This is my first post in over a year. I’ve been away on maternity leave since July 2014, and although I’m pleased to be back, let’s just say that actually coming back to work has been quite an adjustment. At the time of writing (Labor Day), school *still* hasn’t started, so this is more of a ‘this is what’s coming this year’ post. Although I teach grades one through twelve, this year I was asked to blog about the middle division; they are a group I know well! I am also a grade seven homeroom advisor, so I definitely have a renewed middle school focus for this academic session. At my school, middle school refers to grades seven, eight and nine, skewing somewhat older than most US ‘middle schools’. Although we have grades one through twelve in the same building, the jump from grade six (junior school) to seven (middle school) is perceived as huge by the students, even though the students simply move upstairs to the next floor. It’s probably the biggest transition in the school. Grade seven and nine are also key intake years, so the focus in these years for us in the libary is the re-teaching and reinforcing of research and library skills.
During the year I was on leave, grade seven and eight students at my school started an Integrated Studies program. As this continues this year, I am really looking forward to working with these teachers and new curriculum. The middle school curriculum has always been very cross-disciplinary, and this new approach lends itself particularly well to inquiry and 21st century learning. I’ve had already had some great conversations about assignments and learning opportunities with my colleagues, and my assistant librarian is reading zombie YA fiction in preparation for a unit about settlements. Who could fail to be inspired?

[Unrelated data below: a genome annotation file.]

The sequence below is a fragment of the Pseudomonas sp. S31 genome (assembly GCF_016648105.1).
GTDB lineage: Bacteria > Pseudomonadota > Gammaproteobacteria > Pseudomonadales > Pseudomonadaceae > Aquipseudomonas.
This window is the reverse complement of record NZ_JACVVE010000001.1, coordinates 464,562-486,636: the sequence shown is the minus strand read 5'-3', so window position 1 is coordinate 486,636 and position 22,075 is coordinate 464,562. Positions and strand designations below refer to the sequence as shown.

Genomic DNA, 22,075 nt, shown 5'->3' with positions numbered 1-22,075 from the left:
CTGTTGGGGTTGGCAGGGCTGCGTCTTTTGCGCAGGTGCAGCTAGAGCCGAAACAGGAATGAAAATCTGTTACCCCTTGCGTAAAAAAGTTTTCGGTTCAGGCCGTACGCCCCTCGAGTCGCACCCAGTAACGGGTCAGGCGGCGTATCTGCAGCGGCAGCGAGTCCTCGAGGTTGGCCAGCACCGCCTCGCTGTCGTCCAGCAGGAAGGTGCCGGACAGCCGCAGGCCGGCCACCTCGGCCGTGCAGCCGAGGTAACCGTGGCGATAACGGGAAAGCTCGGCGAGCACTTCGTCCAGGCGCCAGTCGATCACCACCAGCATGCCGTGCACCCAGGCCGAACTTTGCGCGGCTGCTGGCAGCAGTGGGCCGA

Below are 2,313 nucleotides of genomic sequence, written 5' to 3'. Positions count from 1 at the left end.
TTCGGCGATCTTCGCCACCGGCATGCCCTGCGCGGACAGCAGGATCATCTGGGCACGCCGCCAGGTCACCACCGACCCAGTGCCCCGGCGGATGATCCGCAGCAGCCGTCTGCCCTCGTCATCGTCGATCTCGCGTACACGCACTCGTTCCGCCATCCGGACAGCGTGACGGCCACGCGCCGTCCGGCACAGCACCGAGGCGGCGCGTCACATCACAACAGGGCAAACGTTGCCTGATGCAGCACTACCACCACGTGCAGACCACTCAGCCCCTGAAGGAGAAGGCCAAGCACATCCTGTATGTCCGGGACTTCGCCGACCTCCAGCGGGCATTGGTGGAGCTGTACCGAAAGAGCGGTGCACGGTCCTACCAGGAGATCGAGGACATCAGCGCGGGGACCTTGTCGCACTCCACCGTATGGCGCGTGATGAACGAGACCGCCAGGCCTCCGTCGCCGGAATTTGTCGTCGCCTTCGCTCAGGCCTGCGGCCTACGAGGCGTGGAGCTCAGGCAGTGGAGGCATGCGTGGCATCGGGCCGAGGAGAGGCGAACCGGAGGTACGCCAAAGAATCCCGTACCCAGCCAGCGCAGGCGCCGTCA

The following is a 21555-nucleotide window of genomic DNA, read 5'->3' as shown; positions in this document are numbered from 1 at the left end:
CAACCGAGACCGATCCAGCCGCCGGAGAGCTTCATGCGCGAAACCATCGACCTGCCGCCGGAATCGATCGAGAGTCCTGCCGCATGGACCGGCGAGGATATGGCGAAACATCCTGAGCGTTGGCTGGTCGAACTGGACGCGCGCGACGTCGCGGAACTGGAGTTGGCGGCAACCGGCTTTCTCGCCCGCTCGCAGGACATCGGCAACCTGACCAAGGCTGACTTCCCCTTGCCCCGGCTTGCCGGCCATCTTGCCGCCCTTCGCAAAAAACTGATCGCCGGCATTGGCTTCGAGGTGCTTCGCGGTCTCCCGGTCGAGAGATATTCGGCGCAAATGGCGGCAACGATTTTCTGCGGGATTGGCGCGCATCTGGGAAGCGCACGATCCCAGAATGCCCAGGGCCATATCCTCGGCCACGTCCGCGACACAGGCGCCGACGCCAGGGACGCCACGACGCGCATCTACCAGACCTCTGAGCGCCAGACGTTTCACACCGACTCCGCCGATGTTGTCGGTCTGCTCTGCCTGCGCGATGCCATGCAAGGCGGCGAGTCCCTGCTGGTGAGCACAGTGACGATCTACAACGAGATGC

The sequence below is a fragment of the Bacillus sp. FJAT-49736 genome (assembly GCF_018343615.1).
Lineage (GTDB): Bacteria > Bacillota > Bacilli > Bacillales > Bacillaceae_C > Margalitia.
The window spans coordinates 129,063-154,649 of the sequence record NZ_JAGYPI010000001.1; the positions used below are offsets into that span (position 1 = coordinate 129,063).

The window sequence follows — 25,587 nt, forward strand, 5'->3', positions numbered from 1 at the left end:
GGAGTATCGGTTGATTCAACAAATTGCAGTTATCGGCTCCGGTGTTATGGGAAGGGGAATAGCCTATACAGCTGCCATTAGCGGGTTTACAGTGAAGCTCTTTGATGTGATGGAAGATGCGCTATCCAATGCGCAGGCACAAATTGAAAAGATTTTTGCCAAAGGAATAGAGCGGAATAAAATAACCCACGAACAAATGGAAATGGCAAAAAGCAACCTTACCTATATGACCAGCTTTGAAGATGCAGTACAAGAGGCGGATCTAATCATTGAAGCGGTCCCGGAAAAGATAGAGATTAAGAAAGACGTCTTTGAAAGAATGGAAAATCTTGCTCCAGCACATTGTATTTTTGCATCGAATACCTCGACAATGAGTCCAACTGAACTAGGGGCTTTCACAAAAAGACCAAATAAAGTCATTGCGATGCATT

This year we also have dedicated library periods for most of our middle school students, to focus on literacy, reading promotion, and book selection. I will be offering some great opportunities to our middle schoolers, such as the chance to participate in Kids’ Lit Quiz (a worldwide competition which tests participants on their knowledge of children’s literature), and Red Reads, our annual books and reading contest, similar to Battle of the Books (watch this space for more on this later in the year). I’m the staff advisor for Anime Club, a co-curricular group that’s popular with middle schoolers. We will also participate in Red Maple, which is a province-wide reading award for students in grades seven through nine, showcasing the best of Canadian fiction and non-fiction for younger teens. We’ll also be bringing the pop-up library (aka the library cart and an iPad) along to the middle school floor at lunchtime for book sign out and reading promotion. It promises to be a busy year!